East coast eats
Posh pub fare, global influences and a strong locavore philosophy redefine Canada’s coast cuisine
The crack of a bright red shell; a spray of juice; and the delight of digging out meat armed with a sharp pick.
When you’re a land-locked prairie girl tucking into a freshly caught 1 lb crustacean on Prince Edward Island—bib, melted butter and all—you’ve gone to heaven.
There is something very viscerol, rugged and let’s face it, exotic about a traditional lobster feast in the Maritimes.
But like Manitoba cuisine, which is sometimes unfairly pigeon-holed into perogies, pickerel and bison, there’s more to Maritime food than clam chowder and lobster tails, as I quickly discovered on a trip to P.E.I. and Nova Scotia.
The region is a culinary hot spot where classic seafood will forever have its place but nouveau cuisine, like posh bar fare, globally influenced dishes and a strong locavore philosophy are all embraced and celebrated by bright and bold chefs.
Pub Fare Redefined
At the Rum Runner Inn in Lunenburg, N.S., local seafood is the star in many of Chef Katherine Eisenhauer’s ethnic-influenced mash ups. With the romantic waterfront as a backdrop, jumbo shrimp is served with modern flair.
A cool and creamy cilantro, Asagio cheese and lime dip counterbalances the warm zip of jalepeño-infused red cocktail sauce.
Japanese influences are also popular in local ale-house cuisine. Rum Runner’s spicy salmon fish cakes get heat from dollops of wasabi mayo.
A rice noodle salad sprinkled with sesame seeds, julienne carrots, red peppers and greens replaces the standard iceberg salad and embraces Asian flavours.
Over at the Hart & Thistle, a trendy gastro pub and brewery overlooking Halifax harbour, posh pub food is also standard practice. Here, you’ll find luxurious scallop and shrimp linguine loaded with fresh seafood and tossed in a perfectly executed tarragon brandy cream sauce.
Rustic and Refined
At Charlottetown’s Pilot House Fine Food & Spirits, refined, elegant food juxtaposes seemlessly against a rustic setting.
Housed in a heritage building with exposed brick and worn wooden beams, fresh, in-season ingredients are the foundation for renowned Chef Guy LeClair’s insightful dishes.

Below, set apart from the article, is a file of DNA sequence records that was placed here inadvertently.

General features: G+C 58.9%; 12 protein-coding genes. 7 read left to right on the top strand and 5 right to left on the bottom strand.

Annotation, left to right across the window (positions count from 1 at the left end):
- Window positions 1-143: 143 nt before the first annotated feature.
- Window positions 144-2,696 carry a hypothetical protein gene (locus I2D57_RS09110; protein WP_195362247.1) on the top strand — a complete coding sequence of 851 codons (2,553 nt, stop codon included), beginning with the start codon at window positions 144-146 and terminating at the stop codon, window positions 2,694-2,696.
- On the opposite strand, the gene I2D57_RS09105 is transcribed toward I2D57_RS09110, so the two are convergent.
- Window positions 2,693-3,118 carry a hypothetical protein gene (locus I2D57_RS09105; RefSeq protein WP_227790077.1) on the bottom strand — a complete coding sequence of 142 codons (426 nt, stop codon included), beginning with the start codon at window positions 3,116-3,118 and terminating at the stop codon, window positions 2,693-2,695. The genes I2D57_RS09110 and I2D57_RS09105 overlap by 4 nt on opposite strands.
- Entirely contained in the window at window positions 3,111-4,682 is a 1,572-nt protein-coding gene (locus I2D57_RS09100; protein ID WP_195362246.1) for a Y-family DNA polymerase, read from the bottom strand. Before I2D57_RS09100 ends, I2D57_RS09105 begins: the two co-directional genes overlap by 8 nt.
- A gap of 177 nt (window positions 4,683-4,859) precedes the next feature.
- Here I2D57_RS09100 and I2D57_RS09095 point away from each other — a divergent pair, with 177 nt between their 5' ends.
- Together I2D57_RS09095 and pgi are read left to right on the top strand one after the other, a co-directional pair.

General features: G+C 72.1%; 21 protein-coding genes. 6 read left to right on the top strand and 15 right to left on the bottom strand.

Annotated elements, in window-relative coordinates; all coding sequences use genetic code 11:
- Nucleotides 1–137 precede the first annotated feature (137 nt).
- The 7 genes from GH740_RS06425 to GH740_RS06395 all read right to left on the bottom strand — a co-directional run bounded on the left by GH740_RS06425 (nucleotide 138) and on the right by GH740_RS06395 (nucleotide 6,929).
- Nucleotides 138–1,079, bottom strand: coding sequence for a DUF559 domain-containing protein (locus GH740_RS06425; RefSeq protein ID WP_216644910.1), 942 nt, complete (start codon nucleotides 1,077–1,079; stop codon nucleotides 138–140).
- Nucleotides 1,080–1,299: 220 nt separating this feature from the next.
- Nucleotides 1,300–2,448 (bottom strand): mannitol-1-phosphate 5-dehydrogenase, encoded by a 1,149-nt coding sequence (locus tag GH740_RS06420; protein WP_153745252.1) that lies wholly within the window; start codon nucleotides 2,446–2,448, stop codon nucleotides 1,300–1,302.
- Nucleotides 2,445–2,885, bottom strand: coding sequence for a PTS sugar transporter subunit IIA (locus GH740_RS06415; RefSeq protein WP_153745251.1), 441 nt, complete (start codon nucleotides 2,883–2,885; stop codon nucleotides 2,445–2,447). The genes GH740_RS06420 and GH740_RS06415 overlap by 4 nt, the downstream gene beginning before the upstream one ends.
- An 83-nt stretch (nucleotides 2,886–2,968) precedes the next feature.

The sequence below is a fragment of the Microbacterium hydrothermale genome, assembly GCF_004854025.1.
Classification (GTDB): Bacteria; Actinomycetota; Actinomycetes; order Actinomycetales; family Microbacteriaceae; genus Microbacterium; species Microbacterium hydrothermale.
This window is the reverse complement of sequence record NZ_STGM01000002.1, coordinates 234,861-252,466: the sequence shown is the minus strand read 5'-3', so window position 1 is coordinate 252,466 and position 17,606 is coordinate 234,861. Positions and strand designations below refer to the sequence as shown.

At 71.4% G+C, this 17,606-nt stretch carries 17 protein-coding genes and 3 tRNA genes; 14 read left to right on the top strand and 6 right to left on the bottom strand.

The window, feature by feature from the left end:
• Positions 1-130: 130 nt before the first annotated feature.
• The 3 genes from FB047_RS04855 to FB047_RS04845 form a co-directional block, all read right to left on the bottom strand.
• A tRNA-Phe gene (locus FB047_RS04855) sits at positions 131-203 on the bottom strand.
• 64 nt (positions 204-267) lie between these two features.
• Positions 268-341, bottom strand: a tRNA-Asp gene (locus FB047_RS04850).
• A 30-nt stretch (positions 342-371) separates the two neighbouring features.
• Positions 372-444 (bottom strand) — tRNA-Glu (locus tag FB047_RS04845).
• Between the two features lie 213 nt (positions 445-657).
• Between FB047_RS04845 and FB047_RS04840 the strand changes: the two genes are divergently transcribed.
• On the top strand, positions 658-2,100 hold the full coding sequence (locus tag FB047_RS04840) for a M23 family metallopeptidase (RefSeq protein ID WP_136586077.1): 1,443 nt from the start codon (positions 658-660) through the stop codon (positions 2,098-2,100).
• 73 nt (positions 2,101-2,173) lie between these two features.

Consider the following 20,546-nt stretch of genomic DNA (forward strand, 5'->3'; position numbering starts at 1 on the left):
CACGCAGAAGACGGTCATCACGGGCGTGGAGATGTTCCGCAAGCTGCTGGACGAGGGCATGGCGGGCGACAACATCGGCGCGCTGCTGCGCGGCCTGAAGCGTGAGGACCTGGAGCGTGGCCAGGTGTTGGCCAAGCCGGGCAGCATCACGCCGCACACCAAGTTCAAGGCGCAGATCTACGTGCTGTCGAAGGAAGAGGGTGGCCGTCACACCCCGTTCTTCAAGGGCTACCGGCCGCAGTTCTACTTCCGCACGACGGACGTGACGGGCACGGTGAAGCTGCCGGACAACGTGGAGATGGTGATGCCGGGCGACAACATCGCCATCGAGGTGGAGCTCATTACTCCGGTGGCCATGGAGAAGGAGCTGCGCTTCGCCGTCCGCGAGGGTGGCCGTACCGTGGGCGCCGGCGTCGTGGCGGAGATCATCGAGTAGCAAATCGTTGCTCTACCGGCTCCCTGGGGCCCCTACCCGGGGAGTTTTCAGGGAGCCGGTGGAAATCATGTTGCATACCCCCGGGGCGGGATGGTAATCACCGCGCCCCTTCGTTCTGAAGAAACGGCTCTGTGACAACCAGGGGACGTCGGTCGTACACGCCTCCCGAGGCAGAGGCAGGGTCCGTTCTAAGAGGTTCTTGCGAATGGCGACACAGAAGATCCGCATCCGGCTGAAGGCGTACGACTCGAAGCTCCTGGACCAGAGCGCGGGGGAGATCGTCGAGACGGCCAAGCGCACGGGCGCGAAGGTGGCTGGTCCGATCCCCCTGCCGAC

Classic dishes get unexpected East Coast flourishes here. Bruschetta is served on a toasted baguette covered with a garden-fresh blend of chopped plum tomatoes, basil, garlic, pesto, olive oil and a loonie-sized parcel of tangy goat cheese. This classic Italian appetizer is enhanced with generous silky pieces of sweet P.E.I. lobster.
The decadence continues with mouth-watering entrees. Spice-rubbed blackened salmon reflects local Cajun/Acadian heritage. Each piece of moist, pink Atlantic salmon offers a quick blast of heat. The fire is dampened by a decadent brandy cream sauce with tender morsels of lobster, steamed garden vegetables and a bed of basmati rice.
At Chives Canadian Bistro in Halifax, the region’s finest ingredients are spotlighted in the gourmet masterpieces at this casual, yet polished award-winning restaurant. Much like Winnipeg’s fusion grill, Chives’ menu is based on seasonal ingredients available from local producers.
Chef/owners Craig Flinn and Darren Lewis connect diners with producers by listing farms on the menu. Staff are well versed in the stories behind the food.
During my visit, the server deftly describes the operations at Wood ’n Hart farm in Colchester, N.S., where the restaurant sources lamb and farmed Arctic char.
At Chives, the Arctic char, which is served with silky white wine and chive cream sauce, is an instant new classic. A farm-fresh mélange of beets, baby potatoes, parsnip, zucchini and broccoli provides pops of colour, crunch and earthiness to each bite.
My cuisine adventure to P.E.I. and Nova Scotia exposes another truth: the talent of Canadian chefs, whatever region they come from, is limitless.
And the same passion for regional cuisine that drives the stars of Winnipeg’s local food scene, drives East Coast chefs too.
Whether they’re serving grilled bison brochettes in Manitoba or lobster bruschetta in P.E.I., Canadian regional cuisine is being redefined one native ingredient at a time.